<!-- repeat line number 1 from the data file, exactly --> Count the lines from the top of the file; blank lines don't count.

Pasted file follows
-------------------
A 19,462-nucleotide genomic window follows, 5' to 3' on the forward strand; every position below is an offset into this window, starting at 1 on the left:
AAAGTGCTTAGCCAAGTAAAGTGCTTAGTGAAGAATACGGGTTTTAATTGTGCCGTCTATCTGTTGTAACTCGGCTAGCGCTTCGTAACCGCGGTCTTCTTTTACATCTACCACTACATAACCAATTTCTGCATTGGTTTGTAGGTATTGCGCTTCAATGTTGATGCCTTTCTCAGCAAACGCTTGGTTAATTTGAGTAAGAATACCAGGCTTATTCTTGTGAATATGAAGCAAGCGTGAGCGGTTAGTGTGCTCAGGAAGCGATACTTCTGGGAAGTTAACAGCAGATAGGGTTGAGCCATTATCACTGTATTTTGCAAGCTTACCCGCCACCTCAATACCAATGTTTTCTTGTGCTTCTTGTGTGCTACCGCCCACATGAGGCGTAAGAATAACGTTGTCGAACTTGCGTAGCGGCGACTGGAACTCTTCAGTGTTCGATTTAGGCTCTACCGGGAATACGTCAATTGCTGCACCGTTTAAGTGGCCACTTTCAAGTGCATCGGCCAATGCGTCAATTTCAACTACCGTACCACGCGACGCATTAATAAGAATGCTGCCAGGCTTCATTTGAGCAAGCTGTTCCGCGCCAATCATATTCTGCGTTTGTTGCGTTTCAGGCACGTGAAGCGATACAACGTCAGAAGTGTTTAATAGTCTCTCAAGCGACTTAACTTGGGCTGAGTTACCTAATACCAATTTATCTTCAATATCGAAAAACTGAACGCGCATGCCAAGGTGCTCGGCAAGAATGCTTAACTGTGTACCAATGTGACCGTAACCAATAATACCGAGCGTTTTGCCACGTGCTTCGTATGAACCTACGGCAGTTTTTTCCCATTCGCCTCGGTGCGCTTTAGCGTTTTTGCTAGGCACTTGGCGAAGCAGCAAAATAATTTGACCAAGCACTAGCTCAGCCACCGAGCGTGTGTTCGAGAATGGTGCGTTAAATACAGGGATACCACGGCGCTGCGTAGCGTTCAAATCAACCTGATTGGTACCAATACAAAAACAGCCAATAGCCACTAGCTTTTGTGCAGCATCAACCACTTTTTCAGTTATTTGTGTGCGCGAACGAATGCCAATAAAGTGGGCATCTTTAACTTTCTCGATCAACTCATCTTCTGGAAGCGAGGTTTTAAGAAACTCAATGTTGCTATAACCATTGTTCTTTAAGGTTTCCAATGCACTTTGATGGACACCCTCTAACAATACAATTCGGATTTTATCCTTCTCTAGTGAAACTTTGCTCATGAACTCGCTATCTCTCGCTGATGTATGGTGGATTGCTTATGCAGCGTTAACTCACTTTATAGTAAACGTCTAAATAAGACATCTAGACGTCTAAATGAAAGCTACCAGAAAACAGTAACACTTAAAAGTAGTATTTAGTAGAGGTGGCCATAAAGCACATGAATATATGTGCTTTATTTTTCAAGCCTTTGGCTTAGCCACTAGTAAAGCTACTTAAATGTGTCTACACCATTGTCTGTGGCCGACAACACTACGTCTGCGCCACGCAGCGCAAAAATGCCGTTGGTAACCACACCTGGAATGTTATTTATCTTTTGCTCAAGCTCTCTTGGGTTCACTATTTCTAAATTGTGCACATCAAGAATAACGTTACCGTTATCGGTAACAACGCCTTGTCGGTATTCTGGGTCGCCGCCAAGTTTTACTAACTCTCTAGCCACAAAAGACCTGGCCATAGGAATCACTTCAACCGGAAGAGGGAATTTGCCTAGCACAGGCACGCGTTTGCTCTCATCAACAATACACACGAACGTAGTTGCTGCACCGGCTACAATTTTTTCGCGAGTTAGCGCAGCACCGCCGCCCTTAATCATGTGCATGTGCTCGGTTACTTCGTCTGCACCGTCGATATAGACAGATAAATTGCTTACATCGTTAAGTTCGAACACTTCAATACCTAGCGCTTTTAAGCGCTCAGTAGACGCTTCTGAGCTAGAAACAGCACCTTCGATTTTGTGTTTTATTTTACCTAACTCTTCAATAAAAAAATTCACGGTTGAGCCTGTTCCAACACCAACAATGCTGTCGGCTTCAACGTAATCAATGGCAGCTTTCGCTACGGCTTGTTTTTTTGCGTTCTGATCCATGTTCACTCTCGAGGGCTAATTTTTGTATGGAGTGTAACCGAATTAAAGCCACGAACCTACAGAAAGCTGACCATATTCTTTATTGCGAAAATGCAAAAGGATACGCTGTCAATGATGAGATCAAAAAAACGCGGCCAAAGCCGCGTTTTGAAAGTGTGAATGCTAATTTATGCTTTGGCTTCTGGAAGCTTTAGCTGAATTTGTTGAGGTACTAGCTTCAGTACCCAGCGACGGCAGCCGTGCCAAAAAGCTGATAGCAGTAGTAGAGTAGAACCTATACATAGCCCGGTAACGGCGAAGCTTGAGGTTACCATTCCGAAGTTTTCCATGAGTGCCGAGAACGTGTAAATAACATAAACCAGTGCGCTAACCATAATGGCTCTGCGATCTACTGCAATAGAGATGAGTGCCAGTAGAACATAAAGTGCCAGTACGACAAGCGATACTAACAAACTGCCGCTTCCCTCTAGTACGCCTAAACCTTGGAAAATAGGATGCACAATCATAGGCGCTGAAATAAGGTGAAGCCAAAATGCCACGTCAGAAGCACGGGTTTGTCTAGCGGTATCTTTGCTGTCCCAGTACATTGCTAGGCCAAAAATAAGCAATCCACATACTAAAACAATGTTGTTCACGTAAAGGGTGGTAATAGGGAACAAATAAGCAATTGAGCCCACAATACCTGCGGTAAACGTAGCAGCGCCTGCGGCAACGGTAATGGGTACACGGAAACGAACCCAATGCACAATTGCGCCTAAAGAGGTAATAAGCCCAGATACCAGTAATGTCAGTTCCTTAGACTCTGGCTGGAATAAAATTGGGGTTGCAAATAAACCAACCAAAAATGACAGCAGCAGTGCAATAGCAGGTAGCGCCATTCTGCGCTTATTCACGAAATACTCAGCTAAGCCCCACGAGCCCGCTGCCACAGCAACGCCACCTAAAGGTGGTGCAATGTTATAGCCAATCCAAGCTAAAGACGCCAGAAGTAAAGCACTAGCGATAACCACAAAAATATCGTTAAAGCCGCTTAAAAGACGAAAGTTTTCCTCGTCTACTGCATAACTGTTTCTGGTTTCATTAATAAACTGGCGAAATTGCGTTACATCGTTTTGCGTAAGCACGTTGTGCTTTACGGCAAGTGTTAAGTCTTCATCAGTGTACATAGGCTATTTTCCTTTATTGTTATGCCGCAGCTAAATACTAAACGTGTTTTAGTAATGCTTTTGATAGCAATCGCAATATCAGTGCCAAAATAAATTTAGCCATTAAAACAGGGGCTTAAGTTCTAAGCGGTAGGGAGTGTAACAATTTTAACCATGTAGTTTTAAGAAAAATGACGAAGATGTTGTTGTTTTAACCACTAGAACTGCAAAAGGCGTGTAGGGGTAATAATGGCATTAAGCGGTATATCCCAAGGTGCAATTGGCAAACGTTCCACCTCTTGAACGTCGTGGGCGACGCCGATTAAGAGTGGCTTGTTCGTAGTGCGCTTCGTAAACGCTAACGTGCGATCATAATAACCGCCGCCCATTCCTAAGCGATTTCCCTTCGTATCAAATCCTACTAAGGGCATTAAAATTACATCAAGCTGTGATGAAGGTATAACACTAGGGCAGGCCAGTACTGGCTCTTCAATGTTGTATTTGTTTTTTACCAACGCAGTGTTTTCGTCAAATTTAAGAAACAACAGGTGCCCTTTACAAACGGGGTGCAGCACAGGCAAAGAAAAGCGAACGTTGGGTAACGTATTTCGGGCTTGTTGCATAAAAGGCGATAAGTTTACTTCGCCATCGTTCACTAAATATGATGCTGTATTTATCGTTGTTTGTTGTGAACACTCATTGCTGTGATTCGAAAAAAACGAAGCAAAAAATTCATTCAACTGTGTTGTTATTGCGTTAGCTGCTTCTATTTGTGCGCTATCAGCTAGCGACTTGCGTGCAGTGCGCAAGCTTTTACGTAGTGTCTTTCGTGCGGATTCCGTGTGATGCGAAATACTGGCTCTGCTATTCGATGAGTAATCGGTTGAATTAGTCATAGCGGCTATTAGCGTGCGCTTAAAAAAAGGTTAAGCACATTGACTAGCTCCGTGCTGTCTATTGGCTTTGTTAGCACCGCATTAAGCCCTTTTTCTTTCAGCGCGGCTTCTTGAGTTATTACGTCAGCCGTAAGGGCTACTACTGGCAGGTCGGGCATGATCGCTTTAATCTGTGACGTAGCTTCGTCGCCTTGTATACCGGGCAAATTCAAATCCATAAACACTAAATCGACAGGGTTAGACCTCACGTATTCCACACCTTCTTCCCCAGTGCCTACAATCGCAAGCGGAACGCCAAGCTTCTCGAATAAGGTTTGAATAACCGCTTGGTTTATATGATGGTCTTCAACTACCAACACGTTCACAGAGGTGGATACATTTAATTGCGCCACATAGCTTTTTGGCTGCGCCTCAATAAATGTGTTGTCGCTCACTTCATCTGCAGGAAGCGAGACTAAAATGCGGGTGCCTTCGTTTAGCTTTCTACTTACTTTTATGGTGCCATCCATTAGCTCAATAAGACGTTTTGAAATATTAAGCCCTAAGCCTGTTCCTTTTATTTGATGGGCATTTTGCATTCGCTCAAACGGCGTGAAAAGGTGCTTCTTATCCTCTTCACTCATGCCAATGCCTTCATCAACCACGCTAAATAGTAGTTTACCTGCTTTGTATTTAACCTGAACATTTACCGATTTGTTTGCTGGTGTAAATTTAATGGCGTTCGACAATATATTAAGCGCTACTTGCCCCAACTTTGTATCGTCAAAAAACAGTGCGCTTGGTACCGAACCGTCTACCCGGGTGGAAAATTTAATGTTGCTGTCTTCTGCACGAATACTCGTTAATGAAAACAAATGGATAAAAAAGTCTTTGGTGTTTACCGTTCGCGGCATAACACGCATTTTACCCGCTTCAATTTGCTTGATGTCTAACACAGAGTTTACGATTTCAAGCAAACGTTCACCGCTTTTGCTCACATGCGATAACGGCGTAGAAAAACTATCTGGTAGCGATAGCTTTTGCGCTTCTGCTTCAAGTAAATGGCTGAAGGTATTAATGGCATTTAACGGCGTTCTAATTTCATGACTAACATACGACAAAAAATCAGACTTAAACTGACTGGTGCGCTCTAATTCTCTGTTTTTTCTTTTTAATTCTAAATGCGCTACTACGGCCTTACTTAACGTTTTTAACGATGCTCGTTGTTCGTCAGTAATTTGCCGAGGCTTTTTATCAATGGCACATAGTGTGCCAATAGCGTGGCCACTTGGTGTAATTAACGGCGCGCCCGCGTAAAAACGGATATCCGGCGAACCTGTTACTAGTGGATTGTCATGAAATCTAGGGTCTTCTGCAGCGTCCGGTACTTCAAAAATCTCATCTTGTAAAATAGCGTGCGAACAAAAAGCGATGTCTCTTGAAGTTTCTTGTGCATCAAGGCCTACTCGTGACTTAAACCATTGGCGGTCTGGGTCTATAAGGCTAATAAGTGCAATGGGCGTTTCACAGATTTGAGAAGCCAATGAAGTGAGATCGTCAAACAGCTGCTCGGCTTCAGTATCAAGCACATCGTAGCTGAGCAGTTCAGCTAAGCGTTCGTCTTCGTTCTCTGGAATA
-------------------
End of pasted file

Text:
A 19,462-nucleotide genomic window follows, 5' to 3' on the forward strand; every position below is an offset into this window, starting at 1 on the left: